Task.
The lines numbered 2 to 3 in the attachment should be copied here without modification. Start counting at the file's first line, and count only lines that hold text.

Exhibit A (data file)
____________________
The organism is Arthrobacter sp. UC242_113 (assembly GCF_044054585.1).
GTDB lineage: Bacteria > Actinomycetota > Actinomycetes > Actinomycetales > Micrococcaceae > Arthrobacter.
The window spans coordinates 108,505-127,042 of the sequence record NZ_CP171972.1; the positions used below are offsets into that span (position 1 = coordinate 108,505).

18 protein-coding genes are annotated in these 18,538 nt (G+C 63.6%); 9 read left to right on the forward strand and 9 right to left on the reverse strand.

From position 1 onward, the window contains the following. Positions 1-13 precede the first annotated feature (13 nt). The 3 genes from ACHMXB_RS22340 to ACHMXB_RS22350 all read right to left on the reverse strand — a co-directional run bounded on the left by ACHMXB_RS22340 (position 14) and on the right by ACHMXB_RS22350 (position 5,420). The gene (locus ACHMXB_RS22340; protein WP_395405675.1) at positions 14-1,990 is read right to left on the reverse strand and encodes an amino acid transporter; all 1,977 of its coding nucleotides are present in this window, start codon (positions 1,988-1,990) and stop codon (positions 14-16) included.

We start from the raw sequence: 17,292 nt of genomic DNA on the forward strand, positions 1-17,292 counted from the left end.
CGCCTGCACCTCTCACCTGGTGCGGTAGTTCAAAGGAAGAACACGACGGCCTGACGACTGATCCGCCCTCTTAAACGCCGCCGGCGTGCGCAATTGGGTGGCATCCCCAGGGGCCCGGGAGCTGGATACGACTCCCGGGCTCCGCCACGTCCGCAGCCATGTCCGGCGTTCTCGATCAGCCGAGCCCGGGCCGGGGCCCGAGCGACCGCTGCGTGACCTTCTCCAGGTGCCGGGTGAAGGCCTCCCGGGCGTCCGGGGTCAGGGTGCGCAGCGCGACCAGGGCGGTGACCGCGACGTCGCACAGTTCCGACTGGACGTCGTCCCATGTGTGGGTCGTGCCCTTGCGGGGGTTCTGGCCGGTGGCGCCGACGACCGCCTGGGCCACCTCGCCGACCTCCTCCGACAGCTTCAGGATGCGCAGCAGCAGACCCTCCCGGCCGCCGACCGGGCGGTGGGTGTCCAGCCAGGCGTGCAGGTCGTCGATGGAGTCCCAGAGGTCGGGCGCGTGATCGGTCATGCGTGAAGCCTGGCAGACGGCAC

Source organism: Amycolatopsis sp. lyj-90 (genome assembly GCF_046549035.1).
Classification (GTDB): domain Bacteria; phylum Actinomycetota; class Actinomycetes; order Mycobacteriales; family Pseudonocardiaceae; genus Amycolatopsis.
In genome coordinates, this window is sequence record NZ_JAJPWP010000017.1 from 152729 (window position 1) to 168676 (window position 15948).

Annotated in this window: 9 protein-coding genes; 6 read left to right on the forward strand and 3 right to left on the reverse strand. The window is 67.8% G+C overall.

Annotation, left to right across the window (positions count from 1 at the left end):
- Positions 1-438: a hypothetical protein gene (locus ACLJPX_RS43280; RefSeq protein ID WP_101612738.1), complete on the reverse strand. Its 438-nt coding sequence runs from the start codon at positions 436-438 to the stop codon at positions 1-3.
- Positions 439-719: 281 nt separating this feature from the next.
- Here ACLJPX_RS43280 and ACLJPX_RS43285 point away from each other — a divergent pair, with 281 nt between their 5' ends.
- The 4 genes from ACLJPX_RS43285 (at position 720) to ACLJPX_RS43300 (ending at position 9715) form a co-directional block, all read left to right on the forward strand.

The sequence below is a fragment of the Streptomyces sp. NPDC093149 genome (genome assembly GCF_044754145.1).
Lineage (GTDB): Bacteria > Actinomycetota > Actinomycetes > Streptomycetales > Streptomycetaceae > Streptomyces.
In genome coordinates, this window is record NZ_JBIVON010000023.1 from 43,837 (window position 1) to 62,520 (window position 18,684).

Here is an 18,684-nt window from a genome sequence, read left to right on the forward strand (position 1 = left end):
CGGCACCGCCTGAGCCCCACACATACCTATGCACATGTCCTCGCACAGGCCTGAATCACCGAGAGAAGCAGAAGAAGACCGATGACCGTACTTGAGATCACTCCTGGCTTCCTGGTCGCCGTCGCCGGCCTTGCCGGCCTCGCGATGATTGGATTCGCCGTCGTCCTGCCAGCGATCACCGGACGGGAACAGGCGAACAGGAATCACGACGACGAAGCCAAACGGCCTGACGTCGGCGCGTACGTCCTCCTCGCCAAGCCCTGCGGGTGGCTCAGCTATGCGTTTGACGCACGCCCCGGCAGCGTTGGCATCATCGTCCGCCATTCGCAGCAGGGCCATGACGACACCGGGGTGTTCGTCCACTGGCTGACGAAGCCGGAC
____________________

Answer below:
GTDB lineage: Bacteria > Actinomycetota > Actinomycetes > Actinomycetales > Micrococcaceae > Arthrobacter.
The window spans coordinates 108,505-127,042 of the sequence record NZ_CP171972.1; the positions used below are offsets into that span (position 1 = coordinate 108,505).